Palotás spent all his entire playing career at MTK Budapest FC between 1950 and 1959.  While at MTK that Palotás, together with Nándor Hidegkuti and coach Márton Bukovi, pioneered the deep-lying centre-forward.  In 1955 he scored the first ever hat-trick in a European Cup game. Between 1950 and 1956, Palotás won 24 caps and scored 18 goals for Hungary.  He was a rival with his club mate Hidegkuti in the national team.

ST: Sandor Kocsis 
Sandor Kocsis was a prolific goalscorer for the Mighty Magyars in the 1950's.   He scored 75 goals in 68 appearances for Hungary between 1948 and 1956.  He scored 11 goals at the World Cup in 1954, the second highest for a single tournament.  He played for Honved at home before he went to play for Barcelona after the Soviet invasion in 1956.  With fellow Hungarian exiles Ladislao Kubala and Zoltan Czibor, Barcelona became a force in Europe.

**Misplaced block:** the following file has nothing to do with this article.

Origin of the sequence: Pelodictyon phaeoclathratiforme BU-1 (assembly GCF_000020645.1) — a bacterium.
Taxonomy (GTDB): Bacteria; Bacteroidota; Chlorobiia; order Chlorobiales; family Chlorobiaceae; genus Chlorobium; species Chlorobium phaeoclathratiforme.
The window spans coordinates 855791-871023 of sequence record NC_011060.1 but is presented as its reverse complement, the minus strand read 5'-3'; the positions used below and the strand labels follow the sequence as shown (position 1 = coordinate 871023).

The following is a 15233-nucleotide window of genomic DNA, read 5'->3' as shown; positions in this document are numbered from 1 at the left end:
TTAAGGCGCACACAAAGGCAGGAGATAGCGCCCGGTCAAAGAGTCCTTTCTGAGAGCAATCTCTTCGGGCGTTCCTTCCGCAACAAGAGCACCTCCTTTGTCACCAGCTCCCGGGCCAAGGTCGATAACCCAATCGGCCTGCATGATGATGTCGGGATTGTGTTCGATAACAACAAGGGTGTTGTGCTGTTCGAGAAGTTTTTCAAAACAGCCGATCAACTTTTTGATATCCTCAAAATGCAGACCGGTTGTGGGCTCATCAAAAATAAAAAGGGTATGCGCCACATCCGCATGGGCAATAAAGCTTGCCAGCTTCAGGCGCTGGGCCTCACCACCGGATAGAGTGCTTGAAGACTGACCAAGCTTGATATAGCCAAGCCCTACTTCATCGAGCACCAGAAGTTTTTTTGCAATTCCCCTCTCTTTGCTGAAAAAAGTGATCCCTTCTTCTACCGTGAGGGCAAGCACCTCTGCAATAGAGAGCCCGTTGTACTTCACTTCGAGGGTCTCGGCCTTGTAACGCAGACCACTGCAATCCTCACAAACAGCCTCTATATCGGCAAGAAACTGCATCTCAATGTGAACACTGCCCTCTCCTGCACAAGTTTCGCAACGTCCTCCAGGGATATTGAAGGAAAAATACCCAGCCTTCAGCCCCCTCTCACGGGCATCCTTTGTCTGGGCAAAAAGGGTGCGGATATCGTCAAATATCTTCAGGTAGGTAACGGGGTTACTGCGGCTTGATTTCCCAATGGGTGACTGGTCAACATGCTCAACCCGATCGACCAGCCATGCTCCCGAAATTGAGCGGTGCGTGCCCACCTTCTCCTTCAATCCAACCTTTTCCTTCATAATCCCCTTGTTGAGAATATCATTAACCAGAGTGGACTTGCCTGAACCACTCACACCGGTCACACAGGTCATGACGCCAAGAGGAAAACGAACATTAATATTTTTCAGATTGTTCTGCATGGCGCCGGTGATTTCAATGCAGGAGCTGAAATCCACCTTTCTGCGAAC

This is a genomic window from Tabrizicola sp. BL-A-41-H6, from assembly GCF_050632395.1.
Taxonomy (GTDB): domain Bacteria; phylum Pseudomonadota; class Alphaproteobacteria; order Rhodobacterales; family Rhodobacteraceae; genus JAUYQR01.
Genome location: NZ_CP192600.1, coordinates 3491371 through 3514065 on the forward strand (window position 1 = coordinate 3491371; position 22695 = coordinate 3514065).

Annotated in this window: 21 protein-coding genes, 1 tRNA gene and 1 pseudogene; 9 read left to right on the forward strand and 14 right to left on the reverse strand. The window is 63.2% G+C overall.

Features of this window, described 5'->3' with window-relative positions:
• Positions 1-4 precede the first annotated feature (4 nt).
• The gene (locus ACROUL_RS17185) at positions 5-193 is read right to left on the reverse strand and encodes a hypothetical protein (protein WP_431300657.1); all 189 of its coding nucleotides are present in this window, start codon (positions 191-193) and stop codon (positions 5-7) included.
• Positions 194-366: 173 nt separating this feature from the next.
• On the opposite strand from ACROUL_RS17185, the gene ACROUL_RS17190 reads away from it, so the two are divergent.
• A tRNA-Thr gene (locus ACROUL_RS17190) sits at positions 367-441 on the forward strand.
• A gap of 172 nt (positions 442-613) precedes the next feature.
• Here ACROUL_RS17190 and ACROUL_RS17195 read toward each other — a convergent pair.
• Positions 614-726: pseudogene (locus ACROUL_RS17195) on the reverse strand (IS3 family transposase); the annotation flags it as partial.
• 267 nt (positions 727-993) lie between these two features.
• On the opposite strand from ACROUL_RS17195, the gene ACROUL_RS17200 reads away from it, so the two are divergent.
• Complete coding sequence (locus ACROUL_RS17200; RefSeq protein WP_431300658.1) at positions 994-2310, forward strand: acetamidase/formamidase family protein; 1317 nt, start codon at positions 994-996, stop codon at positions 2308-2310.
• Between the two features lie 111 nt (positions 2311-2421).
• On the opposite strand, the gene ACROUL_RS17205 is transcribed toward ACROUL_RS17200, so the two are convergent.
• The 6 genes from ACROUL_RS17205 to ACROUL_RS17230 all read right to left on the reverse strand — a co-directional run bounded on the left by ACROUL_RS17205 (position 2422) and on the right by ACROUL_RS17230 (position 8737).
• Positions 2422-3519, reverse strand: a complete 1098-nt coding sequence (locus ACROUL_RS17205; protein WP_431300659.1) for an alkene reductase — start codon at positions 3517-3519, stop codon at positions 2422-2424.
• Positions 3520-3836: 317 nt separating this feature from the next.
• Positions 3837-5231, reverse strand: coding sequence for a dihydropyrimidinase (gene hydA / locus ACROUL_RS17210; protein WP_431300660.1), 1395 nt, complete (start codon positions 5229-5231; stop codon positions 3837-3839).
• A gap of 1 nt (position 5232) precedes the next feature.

Sandor Kocsis 
With over 795 goals in official matches scored during his career, Deák is the seventh top goalscorer of all time.  He topped the European top scoring list three times, in the 1945-46, 1946-47 and 1948-49 seasons. His best season was the 1945/46 league season, when he scored 66 goals in 34 matches, and because of it, he was voted the Hungarian Player of the Year. He played 20 matches for the Hungary national team from 1946 to 1949, scoring 29 goals, which is the highest goal ratio in international football.

Ferenc Puskas was one of the greatest footballers in history.  He scored 84 goals in 85 international matches for Hungary, a team known as Mighty Magyars. He became Olympic champion in 1952 and led his nation to the final of the 1954 World Cup where he was named the tournament's best player.  He played with Honved at home and went to Real Madrid in 1958 after the Soviet invasion.  With Alfredo Di Stefano, Raymond Kapo, etc, Real Madrid became the greatest club team in history.
Ferenc Puskas

Player Pool
Sándor Gellér, János Palotai, István Turai, Sándor Ruzsa, Imre Kovács, Béla Kárpáti, József Kovács, József Újlaki (France), Ferenc Szojka, Béla Egresi, Gyula Szilagyi I, Nandor Banyai, György Babolcsay, Mihály Nagymarosi, Jenő Buzánszky, Gyula Zsengellér.